Built by design: A rendering of DARPA’s amphibious assault vehicle.
The Defense Advanced Research Projects Agency (DARPA) is launching a $300 million collection of research efforts that could change the way the military models, designs, and ultimately manufactures its next generation of vehicles and weaponry. The program aims to develop a new amphibious tank in a collaborative process that allows designers to predict how all its components will interact before it is ever built.
Very few countries are able to manufacture military jets and warships that marry electronics, novel materials, and cutting-edge propulsion systems. Trouble often starts when a big project is divided into subsystems and farmed out. One team may design the engine, another the structure, and a third the electronics. Problems such as stress cracks may arise from the way those systems interact, but in many cases those problems don’t become apparent until a full prototype is actually built, triggering costly do-overs.
Consider the Pentagon’s effort to build the F-35 Joint Strike Fighter, a plane meant to be used by all branches of the military. The program has seen huge delays because of unexpected defects, like overheating caused by the hundreds of computer processors that run the jet’s avionics, communications, and weapons. The F-35 is now expected to cost $135 million per plane and $1.5 trillion over the life of the program, making it the most expensive weapons system in military history.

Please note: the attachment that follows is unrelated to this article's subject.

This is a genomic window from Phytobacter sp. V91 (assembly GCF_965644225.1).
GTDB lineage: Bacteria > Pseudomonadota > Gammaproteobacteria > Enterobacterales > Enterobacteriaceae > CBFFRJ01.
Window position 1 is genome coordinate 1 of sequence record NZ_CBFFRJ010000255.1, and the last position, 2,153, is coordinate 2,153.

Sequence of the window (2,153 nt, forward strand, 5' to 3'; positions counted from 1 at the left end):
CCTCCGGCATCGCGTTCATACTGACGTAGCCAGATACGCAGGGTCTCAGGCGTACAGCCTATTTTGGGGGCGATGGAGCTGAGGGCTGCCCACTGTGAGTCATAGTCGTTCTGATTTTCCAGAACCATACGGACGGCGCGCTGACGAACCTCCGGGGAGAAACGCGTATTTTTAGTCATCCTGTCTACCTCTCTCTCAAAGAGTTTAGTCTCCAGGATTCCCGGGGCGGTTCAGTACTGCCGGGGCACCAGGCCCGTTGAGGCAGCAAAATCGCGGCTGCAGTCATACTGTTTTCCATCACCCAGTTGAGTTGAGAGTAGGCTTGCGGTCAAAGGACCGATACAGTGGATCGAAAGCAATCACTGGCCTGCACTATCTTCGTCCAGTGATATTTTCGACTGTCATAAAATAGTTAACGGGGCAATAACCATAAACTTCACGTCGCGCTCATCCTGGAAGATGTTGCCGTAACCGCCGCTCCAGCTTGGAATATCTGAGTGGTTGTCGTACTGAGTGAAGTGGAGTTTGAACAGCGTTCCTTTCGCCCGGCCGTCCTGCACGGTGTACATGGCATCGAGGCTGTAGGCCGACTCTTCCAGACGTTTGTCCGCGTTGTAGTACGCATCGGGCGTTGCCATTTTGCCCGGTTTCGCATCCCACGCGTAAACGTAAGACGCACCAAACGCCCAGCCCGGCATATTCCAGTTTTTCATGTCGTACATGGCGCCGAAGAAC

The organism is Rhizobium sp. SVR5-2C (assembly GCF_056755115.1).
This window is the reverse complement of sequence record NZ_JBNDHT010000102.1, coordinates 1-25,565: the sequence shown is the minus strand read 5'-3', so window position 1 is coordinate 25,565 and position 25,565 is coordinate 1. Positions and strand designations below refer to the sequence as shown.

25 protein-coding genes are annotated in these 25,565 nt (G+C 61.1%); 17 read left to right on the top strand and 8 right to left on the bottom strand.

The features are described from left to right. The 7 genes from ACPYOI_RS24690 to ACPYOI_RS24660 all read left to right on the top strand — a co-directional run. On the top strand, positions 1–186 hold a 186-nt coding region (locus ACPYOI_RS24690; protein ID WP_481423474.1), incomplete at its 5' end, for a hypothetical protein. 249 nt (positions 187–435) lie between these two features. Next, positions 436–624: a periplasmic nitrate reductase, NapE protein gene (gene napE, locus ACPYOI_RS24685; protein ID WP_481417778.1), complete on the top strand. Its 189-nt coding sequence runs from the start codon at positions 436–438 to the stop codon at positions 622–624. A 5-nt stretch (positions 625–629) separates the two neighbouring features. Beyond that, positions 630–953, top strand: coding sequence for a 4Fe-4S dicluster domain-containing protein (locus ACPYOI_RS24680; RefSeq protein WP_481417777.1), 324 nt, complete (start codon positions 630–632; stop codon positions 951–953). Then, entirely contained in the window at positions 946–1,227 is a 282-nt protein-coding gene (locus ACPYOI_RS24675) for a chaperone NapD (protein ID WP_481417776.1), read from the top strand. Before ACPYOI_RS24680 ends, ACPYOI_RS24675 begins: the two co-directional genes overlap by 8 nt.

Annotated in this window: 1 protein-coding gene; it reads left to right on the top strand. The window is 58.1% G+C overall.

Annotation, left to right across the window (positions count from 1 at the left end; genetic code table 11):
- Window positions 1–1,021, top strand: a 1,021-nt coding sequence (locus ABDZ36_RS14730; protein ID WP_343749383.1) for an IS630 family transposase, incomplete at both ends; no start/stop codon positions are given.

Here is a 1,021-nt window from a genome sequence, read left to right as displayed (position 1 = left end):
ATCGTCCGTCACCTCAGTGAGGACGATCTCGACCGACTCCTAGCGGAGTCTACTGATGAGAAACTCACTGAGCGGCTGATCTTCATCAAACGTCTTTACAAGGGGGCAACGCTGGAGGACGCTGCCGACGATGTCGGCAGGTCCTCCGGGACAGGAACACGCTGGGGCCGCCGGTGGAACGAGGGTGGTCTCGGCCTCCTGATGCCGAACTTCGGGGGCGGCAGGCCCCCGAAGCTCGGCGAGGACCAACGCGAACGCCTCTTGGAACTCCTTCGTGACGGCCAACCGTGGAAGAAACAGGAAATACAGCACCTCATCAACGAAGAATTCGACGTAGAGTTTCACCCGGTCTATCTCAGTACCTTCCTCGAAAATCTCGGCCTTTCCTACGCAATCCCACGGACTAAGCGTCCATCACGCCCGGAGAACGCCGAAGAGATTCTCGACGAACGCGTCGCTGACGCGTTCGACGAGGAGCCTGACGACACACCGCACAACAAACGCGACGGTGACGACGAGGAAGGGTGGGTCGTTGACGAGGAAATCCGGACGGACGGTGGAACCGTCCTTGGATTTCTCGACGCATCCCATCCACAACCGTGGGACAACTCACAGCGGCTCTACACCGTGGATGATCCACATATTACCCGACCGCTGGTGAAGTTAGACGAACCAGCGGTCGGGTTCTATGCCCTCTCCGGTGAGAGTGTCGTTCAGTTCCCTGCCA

DARPA’s effort to design and build the amphibious assault vehicle is meant to test ideas for avoiding such problems in the future. Its goal is to begin producing two vehicles a week by 2016—a development process five times faster than what would be possible with the usual procurement methods.
The first phase of the project is a public design competition that began in January, offering $1 million to whoever submits the best design for the vehicles’ drivetrain. The competition is open to “anyone with a laptop” who resides in the U.S., according to DARPA, and the winning design will be assembled this summer at Rock Island Arsenal, a military base on an island in the Mississippi River. Similar contests will determine the designs of the chassis and armor.
To make sure these separately designed systems work together properly, DARPA is relying on software that can visualize the way they will interact in the tank. The agency also hopes to save money by using laser cutting and additive manufacturing—also called 3-D printing—to make complex shapes directly from designs.
Part of DARPA’s approach is to involve manufacturing experts—the ones who understand what factory-floor tools can and can’t do—at a very early stage. “Design is king, but the designers might not understand the implications of things like materials selection and tolerances or how systems interact,” says Mark Traband, head of the manufacturing systems division at Penn State’s Applied Research Laboratory, which won a $48 million contract from DARPA last summer.
After the agency picks a winning design for the vehicle’s chassis, Penn State will have seven days to estimate how much the chassis will cost to manufacture. The lab will also help build it. “Manufacturing engineers are often at the tail end of the design process,” says Traband. “Typically, when they get designs, they have to reëngineer them for manufacturability.”